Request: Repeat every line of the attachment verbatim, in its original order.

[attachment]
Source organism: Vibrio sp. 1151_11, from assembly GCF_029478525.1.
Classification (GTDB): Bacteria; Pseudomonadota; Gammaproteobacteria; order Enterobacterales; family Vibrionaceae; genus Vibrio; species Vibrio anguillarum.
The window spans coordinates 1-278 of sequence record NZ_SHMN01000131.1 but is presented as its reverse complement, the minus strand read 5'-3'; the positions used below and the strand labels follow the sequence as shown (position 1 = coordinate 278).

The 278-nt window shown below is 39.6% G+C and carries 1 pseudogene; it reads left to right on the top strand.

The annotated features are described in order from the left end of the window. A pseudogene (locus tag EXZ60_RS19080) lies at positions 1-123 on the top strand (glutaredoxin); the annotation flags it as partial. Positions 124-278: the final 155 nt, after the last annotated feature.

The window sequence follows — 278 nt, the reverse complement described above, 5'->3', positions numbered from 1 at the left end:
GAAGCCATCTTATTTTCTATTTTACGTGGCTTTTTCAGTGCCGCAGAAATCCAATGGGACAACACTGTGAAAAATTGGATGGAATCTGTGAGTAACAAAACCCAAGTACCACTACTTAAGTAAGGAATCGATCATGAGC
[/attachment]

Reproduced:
Source organism: Vibrio sp. 1151_11, from assembly GCF_029478525.1.
Classification (GTDB): Bacteria; Pseudomonadota; Gammaproteobacteria; order Enterobacterales; family Vibrionaceae; genus Vibrio; species Vibrio anguillarum.
The window spans coordinates 1-278 of sequence record NZ_SHMN01000131.1 but is presented as its reverse complement, the minus strand read 5'-3'; the positions used below and the strand labels follow the sequence as shown (position 1 = coordinate 278).

The 278-nt window shown below is 39.6% G+C and carries 1 pseudogene; it reads left to right on the top strand.

The annotated features are described in order from the left end of the window. A pseudogene (locus tag EXZ60_RS19080) lies at positions 1-123 on the top strand (glutaredoxin); the annotation flags it as partial. Positions 124-278: the final 155 nt, after the last annotated feature.

The window sequence follows — 278 nt, the reverse complement described above, 5'->3', positions numbered from 1 at the left end:
GAAGCCATCTTATTTTCTATTTTACGTGGCTTTTTCAGTGCCGCAGAAATCCAATGGGACAACACTGTGAAAAATTGGATGGAATCTGTGAGTAACAAAACCCAAGTACCACTACTTAAGTAAGGAATCGATCATGAGC